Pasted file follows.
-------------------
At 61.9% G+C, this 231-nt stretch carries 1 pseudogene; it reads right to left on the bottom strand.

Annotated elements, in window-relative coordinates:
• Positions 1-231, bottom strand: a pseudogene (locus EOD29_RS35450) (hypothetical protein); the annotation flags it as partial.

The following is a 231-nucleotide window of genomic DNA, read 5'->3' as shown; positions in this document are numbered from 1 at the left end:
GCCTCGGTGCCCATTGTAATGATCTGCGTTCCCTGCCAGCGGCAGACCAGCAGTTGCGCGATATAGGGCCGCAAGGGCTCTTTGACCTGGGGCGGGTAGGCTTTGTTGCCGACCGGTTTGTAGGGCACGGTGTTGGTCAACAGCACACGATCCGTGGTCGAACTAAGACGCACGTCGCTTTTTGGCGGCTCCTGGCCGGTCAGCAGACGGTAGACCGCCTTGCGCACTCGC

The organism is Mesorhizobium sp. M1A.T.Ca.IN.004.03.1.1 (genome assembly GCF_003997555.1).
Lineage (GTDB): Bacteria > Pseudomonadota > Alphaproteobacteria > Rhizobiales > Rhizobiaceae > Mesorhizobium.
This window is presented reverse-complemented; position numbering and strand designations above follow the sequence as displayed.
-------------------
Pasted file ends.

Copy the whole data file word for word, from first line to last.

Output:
At 61.9% G+C, this 231-nt stretch carries 1 pseudogene; it reads right to left on the bottom strand.

Annotated elements, in window-relative coordinates:
• Positions 1-231, bottom strand: a pseudogene (locus EOD29_RS35450) (hypothetical protein); the annotation flags it as partial.

The following is a 231-nucleotide window of genomic DNA, read 5'->3' as shown; positions in this document are numbered from 1 at the left end:
GCCTCGGTGCCCATTGTAATGATCTGCGTTCCCTGCCAGCGGCAGACCAGCAGTTGCGCGATATAGGGCCGCAAGGGCTCTTTGACCTGGGGCGGGTAGGCTTTGTTGCCGACCGGTTTGTAGGGCACGGTGTTGGTCAACAGCACACGATCCGTGGTCGAACTAAGACGCACGTCGCTTTTTGGCGGCTCCTGGCCGGTCAGCAGACGGTAGACCGCCTTGCGCACTCGC

The organism is Mesorhizobium sp. M1A.T.Ca.IN.004.03.1.1 (genome assembly GCF_003997555.1).
Lineage (GTDB): Bacteria > Pseudomonadota > Alphaproteobacteria > Rhizobiales > Rhizobiaceae > Mesorhizobium.
This window is presented reverse-complemented; position numbering and strand designations above follow the sequence as displayed.